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Passing a password to another process "safely" in Linux

by rastoboy (Monk)
on Jun 27, 2011 at 19:33 UTC ( #911599=perlquestion: print w/replies, xml ) Need Help??

rastoboy has asked for the wisdom of the Perl Monks concerning the following question:

Greetings Brothers,

I hope you can forgive a question that isn't necessarily Perl related. I am forced to write a script that must log into a bastion server to log into *another* server to do stuff. I need to pass the root password to this script on the other machine.

On the local machine, I enter the password with no echo, and hold it in a variable in memory. I then ssh into the bastion host and execute another script there--and that's where I need to feed it the root password to the third box.

Simple, right? ;-)

I've contemplated sending it as an argument, but then it will show up in the process list. I've contemplated sending it over another socket, but that seems very complicated.

Any ideas?

  • Comment on Passing a password to another process "safely" in Linux

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Re: Passing a password to another process "safely" in Linux
by belg4mit (Prior) on Jun 27, 2011 at 21:16 UTC
    Why not use some combination of existing tools such as ssh keys and system groups or sudo to authenticate and authorize the user?

    --
    In Bob We Trust, All Others Bring Data.

Re: Passing a password to another process "safely" in Linux
by chrestomanci (Priest) on Jun 27, 2011 at 21:24 UTC

    As it happens I have been working on a similar problem myself recently.

    The approaches I considered where to pass the password as and environment variable, or to pipe it to the child process on it's stdin.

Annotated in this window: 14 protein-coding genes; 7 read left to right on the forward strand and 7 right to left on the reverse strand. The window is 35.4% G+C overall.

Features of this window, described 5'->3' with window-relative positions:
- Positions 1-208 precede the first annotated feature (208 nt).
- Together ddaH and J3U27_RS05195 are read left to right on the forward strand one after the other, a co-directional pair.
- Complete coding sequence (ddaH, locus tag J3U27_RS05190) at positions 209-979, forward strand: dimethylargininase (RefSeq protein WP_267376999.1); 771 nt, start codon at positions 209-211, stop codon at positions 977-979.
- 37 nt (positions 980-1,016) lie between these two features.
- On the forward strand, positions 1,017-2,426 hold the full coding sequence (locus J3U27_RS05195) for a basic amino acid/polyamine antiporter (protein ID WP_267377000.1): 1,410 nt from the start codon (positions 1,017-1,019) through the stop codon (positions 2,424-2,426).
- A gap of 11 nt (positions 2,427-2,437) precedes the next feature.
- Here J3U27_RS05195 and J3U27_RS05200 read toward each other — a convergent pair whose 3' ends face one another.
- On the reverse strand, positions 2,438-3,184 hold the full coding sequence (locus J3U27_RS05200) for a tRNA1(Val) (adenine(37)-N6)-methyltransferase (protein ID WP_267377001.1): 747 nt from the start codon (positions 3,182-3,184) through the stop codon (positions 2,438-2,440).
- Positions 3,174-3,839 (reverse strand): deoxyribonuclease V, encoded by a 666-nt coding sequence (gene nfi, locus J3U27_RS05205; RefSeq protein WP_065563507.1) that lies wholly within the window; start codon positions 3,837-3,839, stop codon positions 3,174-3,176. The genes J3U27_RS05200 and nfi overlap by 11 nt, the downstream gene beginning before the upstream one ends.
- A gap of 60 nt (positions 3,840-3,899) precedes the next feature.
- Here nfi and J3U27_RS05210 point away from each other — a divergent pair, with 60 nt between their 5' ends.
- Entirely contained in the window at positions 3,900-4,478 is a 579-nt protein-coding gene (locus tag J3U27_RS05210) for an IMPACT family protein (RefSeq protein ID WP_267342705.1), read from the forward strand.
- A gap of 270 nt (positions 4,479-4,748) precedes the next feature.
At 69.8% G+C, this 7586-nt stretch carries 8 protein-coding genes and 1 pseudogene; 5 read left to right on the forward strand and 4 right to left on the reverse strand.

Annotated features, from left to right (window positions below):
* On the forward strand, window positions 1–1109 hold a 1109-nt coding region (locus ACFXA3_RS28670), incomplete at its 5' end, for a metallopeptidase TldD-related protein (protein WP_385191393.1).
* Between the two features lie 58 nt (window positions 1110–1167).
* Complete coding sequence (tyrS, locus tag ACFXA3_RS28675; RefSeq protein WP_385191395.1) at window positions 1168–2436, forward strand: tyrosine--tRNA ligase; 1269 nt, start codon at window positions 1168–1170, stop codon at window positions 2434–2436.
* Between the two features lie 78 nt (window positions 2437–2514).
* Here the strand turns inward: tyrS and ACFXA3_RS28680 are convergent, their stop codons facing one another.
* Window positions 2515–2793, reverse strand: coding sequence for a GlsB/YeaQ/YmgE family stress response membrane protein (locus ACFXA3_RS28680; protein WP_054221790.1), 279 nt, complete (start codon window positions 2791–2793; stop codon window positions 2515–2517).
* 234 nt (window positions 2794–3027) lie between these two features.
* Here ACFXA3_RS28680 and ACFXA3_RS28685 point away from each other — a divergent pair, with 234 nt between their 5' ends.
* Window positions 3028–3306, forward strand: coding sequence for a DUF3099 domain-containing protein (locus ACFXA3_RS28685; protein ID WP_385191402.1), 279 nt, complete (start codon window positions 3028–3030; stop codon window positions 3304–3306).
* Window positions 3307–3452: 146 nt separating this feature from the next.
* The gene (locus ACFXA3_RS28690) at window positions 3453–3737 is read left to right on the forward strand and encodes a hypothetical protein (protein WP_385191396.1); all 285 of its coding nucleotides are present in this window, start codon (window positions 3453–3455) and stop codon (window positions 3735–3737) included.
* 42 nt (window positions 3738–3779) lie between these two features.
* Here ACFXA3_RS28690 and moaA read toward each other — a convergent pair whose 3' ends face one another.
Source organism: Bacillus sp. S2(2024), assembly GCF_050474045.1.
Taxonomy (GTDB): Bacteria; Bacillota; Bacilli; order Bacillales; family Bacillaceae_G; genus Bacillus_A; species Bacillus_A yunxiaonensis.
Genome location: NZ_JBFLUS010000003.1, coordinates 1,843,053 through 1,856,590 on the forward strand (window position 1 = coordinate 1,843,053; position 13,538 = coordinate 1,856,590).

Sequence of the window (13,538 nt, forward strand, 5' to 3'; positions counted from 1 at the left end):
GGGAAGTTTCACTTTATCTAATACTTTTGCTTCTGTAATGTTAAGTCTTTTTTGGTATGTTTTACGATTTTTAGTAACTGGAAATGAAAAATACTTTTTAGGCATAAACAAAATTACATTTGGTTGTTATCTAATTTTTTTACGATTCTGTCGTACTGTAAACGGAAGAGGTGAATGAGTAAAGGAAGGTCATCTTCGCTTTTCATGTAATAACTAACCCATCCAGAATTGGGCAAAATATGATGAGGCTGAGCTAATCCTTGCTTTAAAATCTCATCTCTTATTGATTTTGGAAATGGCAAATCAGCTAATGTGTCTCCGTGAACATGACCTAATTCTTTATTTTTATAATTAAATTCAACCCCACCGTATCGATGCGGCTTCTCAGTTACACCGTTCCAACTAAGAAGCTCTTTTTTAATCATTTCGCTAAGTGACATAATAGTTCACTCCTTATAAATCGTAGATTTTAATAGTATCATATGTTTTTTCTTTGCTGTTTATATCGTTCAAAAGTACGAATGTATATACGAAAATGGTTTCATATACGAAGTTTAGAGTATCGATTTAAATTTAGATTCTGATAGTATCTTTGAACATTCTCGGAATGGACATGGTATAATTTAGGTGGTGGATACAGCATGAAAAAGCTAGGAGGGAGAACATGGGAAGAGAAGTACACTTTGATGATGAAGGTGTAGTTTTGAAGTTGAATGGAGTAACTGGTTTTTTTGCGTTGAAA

Both are a bit more secure than a plain argument on the command line, but neither is that secure. For example on linux you can read the environment variables of any process by reading /proc/<pid>environ (Try: hexdump /proc/$$/environ -C to read the environment of your shell). Data piped thru stdin on the child is probably a bit more secure, as it is transient, but I dare say there would be a way for an attacker to read it.

    The bottom line is that if an attacker already has root on the destination box, and is prepared to put some time into it, he can subvert any security scheme you can come up with, so what you need to do is come up with a threat model and work out what kind of attacker you need to defend against. How clever are they? What privileges do they have on the box?

Re: Passing a password to another process "safely" in Linux
by sundialsvc4 (Abbot) on Jun 29, 2011 at 12:48 UTC

    I would use an existing “secure tunneling” protocol, such as VPN or SSH, both using digital certificates, not passwords, as the foundation of my system.   Establish a secure channel of communication between the two systems using existing technologies, and use it for the entire interaction.

    A “hacker” would have to gain possession of both the digital certificate and the password used to encrypt it.   (And, if you like, the IP-address embedded therein, depending on exactly what technology you use.)   Not gonna happen, presumably.   And if it somehow did, you simply invalidate that cert and issue another one.   (None of this costs money.)   Both sides know not only that their communications are secure, but that they are talking to the intended party.

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